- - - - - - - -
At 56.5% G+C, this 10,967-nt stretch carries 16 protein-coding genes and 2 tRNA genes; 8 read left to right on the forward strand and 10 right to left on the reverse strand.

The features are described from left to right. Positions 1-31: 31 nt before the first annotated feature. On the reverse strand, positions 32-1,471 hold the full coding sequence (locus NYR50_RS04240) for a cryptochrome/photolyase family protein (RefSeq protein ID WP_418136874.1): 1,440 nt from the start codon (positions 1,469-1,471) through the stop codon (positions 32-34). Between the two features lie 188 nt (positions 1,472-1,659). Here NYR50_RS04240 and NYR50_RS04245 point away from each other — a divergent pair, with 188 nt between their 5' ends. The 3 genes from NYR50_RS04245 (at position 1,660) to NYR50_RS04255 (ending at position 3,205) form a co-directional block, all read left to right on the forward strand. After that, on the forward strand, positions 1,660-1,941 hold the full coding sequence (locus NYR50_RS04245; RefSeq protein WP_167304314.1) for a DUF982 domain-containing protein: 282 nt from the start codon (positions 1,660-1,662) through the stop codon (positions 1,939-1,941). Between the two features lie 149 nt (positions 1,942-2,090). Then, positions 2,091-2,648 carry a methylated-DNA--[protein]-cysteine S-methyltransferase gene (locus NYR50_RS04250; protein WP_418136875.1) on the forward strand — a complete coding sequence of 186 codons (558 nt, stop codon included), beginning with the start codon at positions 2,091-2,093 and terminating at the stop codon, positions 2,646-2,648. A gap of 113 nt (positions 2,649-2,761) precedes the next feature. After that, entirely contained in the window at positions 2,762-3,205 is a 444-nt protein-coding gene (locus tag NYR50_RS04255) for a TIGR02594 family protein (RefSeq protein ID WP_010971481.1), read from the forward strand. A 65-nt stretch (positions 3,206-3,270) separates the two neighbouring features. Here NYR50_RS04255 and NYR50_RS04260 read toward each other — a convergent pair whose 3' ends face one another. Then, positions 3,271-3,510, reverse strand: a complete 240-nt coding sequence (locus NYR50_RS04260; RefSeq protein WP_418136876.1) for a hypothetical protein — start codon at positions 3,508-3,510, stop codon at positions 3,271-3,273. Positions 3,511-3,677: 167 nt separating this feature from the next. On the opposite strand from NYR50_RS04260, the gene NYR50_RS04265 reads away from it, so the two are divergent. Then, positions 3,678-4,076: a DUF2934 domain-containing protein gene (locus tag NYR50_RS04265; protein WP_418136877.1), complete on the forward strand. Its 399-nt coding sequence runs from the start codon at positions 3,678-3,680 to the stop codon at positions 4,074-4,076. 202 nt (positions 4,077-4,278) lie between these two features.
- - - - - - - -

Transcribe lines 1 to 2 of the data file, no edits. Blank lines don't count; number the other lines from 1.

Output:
At 56.5% G+C, this 10,967-nt stretch carries 16 protein-coding genes and 2 tRNA genes; 8 read left to right on the forward strand and 10 right to left on the reverse strand.

The features are described from left to right. Positions 1-31: 31 nt before the first annotated feature. On the reverse strand, positions 32-1,471 hold the full coding sequence (locus NYR50_RS04240) for a cryptochrome/photolyase family protein (RefSeq protein ID WP_418136874.1): 1,440 nt from the start codon (positions 1,469-1,471) through the stop codon (positions 32-34). Between the two features lie 188 nt (positions 1,472-1,659). Here NYR50_RS04240 and NYR50_RS04245 point away from each other — a divergent pair, with 188 nt between their 5' ends. The 3 genes from NYR50_RS04245 (at position 1,660) to NYR50_RS04255 (ending at position 3,205) form a co-directional block, all read left to right on the forward strand. After that, on the forward strand, positions 1,660-1,941 hold the full coding sequence (locus NYR50_RS04245; RefSeq protein WP_167304314.1) for a DUF982 domain-containing protein: 282 nt from the start codon (positions 1,660-1,662) through the stop codon (positions 1,939-1,941). Between the two features lie 149 nt (positions 1,942-2,090). Then, positions 2,091-2,648 carry a methylated-DNA--[protein]-cysteine S-methyltransferase gene (locus NYR50_RS04250; protein WP_418136875.1) on the forward strand — a complete coding sequence of 186 codons (558 nt, stop codon included), beginning with the start codon at positions 2,091-2,093 and terminating at the stop codon, positions 2,646-2,648. A gap of 113 nt (positions 2,649-2,761) precedes the next feature. After that, entirely contained in the window at positions 2,762-3,205 is a 444-nt protein-coding gene (locus tag NYR50_RS04255) for a TIGR02594 family protein (RefSeq protein ID WP_010971481.1), read from the forward strand. A 65-nt stretch (positions 3,206-3,270) separates the two neighbouring features. Here NYR50_RS04255 and NYR50_RS04260 read toward each other — a convergent pair whose 3' ends face one another. Then, positions 3,271-3,510, reverse strand: a complete 240-nt coding sequence (locus NYR50_RS04260; RefSeq protein WP_418136876.1) for a hypothetical protein — start codon at positions 3,508-3,510, stop codon at positions 3,271-3,273. Positions 3,511-3,677: 167 nt separating this feature from the next. On the opposite strand from NYR50_RS04260, the gene NYR50_RS04265 reads away from it, so the two are divergent. Then, positions 3,678-4,076: a DUF2934 domain-containing protein gene (locus tag NYR50_RS04265; protein WP_418136877.1), complete on the forward strand. Its 399-nt coding sequence runs from the start codon at positions 3,678-3,680 to the stop codon at positions 4,074-4,076. 202 nt (positions 4,077-4,278) lie between these two features.